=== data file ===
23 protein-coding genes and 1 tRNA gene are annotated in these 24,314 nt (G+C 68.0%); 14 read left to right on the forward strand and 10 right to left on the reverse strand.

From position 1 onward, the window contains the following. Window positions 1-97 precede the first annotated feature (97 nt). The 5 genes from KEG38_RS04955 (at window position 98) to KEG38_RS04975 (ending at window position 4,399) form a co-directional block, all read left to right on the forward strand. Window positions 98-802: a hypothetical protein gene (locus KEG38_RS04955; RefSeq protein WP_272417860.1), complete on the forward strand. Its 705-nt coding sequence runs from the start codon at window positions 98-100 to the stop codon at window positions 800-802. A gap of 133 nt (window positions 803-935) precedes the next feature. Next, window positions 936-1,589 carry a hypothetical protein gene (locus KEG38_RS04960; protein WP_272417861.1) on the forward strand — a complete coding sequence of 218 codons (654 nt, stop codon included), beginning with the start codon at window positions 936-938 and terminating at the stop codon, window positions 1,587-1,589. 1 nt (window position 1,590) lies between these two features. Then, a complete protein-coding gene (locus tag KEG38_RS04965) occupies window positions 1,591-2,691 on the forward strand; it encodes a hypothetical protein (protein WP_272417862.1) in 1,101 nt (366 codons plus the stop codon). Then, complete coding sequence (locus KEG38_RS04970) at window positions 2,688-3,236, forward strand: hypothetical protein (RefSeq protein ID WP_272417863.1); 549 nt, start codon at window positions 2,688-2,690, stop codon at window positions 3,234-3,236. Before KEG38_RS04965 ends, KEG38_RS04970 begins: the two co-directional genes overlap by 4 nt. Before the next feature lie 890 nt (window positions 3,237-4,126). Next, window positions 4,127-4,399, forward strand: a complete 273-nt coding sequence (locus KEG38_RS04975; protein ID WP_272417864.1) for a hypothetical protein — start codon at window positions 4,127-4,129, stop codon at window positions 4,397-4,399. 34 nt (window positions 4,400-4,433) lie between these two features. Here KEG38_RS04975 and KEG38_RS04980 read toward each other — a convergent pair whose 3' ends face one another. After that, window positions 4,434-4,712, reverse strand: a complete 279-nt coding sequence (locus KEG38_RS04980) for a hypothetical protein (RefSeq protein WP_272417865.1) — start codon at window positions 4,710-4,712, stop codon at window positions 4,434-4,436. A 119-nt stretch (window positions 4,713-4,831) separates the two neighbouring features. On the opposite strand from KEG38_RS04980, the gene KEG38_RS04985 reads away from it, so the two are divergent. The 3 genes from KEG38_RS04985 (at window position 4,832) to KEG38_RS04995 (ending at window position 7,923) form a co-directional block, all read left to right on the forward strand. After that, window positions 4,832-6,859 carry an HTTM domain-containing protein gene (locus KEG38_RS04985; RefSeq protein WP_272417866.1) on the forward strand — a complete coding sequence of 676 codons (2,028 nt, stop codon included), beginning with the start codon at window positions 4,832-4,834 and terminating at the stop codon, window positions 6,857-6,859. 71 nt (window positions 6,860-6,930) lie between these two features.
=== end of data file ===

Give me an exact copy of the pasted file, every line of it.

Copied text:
23 protein-coding genes and 1 tRNA gene are annotated in these 24,314 nt (G+C 68.0%); 14 read left to right on the forward strand and 10 right to left on the reverse strand.

From position 1 onward, the window contains the following. Window positions 1-97 precede the first annotated feature (97 nt). The 5 genes from KEG38_RS04955 (at window position 98) to KEG38_RS04975 (ending at window position 4,399) form a co-directional block, all read left to right on the forward strand. Window positions 98-802: a hypothetical protein gene (locus KEG38_RS04955; RefSeq protein WP_272417860.1), complete on the forward strand. Its 705-nt coding sequence runs from the start codon at window positions 98-100 to the stop codon at window positions 800-802. A gap of 133 nt (window positions 803-935) precedes the next feature. Next, window positions 936-1,589 carry a hypothetical protein gene (locus KEG38_RS04960; protein WP_272417861.1) on the forward strand — a complete coding sequence of 218 codons (654 nt, stop codon included), beginning with the start codon at window positions 936-938 and terminating at the stop codon, window positions 1,587-1,589. 1 nt (window position 1,590) lies between these two features. Then, a complete protein-coding gene (locus tag KEG38_RS04965) occupies window positions 1,591-2,691 on the forward strand; it encodes a hypothetical protein (protein WP_272417862.1) in 1,101 nt (366 codons plus the stop codon). Then, complete coding sequence (locus KEG38_RS04970) at window positions 2,688-3,236, forward strand: hypothetical protein (RefSeq protein ID WP_272417863.1); 549 nt, start codon at window positions 2,688-2,690, stop codon at window positions 3,234-3,236. Before KEG38_RS04965 ends, KEG38_RS04970 begins: the two co-directional genes overlap by 4 nt. Before the next feature lie 890 nt (window positions 3,237-4,126). Next, window positions 4,127-4,399, forward strand: a complete 273-nt coding sequence (locus KEG38_RS04975; protein ID WP_272417864.1) for a hypothetical protein — start codon at window positions 4,127-4,129, stop codon at window positions 4,397-4,399. 34 nt (window positions 4,400-4,433) lie between these two features. Here KEG38_RS04975 and KEG38_RS04980 read toward each other — a convergent pair whose 3' ends face one another. After that, window positions 4,434-4,712, reverse strand: a complete 279-nt coding sequence (locus KEG38_RS04980) for a hypothetical protein (RefSeq protein WP_272417865.1) — start codon at window positions 4,710-4,712, stop codon at window positions 4,434-4,436. A 119-nt stretch (window positions 4,713-4,831) separates the two neighbouring features. On the opposite strand from KEG38_RS04980, the gene KEG38_RS04985 reads away from it, so the two are divergent. The 3 genes from KEG38_RS04985 (at window position 4,832) to KEG38_RS04995 (ending at window position 7,923) form a co-directional block, all read left to right on the forward strand. After that, window positions 4,832-6,859 carry an HTTM domain-containing protein gene (locus KEG38_RS04985; RefSeq protein WP_272417866.1) on the forward strand — a complete coding sequence of 676 codons (2,028 nt, stop codon included), beginning with the start codon at window positions 4,832-4,834 and terminating at the stop codon, window positions 6,857-6,859. 71 nt (window positions 6,860-6,930) lie between these two features.